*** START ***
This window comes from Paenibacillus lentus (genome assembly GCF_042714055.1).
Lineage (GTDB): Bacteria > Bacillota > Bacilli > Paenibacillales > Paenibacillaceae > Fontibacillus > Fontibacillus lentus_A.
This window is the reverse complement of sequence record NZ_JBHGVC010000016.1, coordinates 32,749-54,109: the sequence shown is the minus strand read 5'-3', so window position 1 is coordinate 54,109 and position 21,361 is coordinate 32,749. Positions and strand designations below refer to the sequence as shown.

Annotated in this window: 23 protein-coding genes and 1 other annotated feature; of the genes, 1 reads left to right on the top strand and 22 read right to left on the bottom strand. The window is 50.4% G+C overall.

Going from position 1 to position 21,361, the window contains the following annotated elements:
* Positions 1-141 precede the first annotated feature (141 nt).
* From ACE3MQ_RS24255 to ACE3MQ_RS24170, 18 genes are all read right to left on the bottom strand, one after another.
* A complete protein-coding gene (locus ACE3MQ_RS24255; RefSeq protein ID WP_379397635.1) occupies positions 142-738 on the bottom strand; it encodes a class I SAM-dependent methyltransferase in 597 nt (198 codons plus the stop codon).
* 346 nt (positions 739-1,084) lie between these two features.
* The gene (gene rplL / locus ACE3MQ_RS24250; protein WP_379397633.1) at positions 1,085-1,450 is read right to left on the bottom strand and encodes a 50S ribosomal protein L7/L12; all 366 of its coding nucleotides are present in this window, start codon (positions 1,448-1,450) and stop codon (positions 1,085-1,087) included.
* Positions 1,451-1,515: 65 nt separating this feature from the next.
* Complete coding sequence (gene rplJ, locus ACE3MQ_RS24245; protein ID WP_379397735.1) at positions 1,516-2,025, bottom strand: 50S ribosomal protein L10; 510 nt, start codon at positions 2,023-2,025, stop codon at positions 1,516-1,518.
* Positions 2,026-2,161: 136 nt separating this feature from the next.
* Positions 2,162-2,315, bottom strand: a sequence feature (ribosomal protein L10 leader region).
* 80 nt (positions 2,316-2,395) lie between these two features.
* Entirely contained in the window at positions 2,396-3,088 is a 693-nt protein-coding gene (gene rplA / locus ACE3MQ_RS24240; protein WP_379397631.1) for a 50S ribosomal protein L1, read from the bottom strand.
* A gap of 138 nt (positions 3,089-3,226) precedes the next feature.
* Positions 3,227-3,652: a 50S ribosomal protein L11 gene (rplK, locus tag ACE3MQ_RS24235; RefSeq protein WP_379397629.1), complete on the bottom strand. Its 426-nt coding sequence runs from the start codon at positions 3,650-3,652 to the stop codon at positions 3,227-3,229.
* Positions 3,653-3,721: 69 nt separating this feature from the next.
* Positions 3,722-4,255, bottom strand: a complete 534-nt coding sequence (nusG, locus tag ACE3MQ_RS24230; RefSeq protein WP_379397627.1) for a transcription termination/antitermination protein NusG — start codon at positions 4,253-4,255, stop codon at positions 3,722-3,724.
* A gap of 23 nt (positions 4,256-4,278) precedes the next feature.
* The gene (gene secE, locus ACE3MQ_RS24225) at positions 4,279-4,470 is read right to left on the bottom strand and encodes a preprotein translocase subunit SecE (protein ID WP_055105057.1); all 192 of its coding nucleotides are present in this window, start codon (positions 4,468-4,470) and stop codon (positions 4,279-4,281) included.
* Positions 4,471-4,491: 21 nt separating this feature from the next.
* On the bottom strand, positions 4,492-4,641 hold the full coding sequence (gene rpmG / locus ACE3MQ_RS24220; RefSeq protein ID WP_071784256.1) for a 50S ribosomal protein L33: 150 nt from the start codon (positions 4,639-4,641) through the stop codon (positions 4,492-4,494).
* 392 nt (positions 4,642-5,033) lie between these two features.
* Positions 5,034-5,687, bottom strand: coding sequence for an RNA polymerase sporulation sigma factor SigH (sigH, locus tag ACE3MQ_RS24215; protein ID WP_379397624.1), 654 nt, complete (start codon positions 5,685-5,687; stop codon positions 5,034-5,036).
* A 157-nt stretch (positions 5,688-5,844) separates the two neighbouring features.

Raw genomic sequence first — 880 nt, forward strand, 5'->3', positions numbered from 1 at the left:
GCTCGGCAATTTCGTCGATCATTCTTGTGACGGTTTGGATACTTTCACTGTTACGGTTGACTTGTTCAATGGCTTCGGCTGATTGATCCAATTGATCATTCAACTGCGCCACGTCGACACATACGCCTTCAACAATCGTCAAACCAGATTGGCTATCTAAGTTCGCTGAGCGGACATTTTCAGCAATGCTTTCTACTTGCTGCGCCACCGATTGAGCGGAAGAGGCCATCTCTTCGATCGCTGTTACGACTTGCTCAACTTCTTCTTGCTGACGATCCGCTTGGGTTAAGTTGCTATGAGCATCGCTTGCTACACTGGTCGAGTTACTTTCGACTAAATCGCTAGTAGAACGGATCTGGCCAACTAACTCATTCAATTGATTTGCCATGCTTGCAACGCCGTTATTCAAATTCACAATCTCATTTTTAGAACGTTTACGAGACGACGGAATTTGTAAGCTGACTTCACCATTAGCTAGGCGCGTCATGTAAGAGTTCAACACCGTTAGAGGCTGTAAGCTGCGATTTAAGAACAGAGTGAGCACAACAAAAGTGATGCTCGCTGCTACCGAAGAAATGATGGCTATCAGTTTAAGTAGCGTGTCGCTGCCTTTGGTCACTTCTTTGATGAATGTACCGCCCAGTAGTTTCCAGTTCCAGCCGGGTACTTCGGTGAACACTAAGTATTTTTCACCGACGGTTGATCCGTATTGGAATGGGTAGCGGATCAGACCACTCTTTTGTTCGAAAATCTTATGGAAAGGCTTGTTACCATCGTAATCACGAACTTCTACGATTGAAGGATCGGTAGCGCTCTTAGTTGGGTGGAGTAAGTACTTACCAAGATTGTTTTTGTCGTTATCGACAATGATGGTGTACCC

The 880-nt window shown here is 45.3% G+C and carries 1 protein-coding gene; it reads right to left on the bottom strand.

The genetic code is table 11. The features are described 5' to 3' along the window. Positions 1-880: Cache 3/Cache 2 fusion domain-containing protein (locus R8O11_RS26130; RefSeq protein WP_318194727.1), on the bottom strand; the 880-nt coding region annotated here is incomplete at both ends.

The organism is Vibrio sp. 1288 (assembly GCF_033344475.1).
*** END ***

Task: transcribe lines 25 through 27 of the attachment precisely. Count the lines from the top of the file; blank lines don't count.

* 392 nt (positions 4,642-5,033) lie between these two features.
* Positions 5,034-5,687, bottom strand: coding sequence for an RNA polymerase sporulation sigma factor SigH (sigH, locus tag ACE3MQ_RS24215; protein ID WP_379397624.1), 654 nt, complete (start codon positions 5,685-5,687; stop codon positions 5,034-5,036).
* A 157-nt stretch (positions 5,688-5,844) separates the two neighbouring features.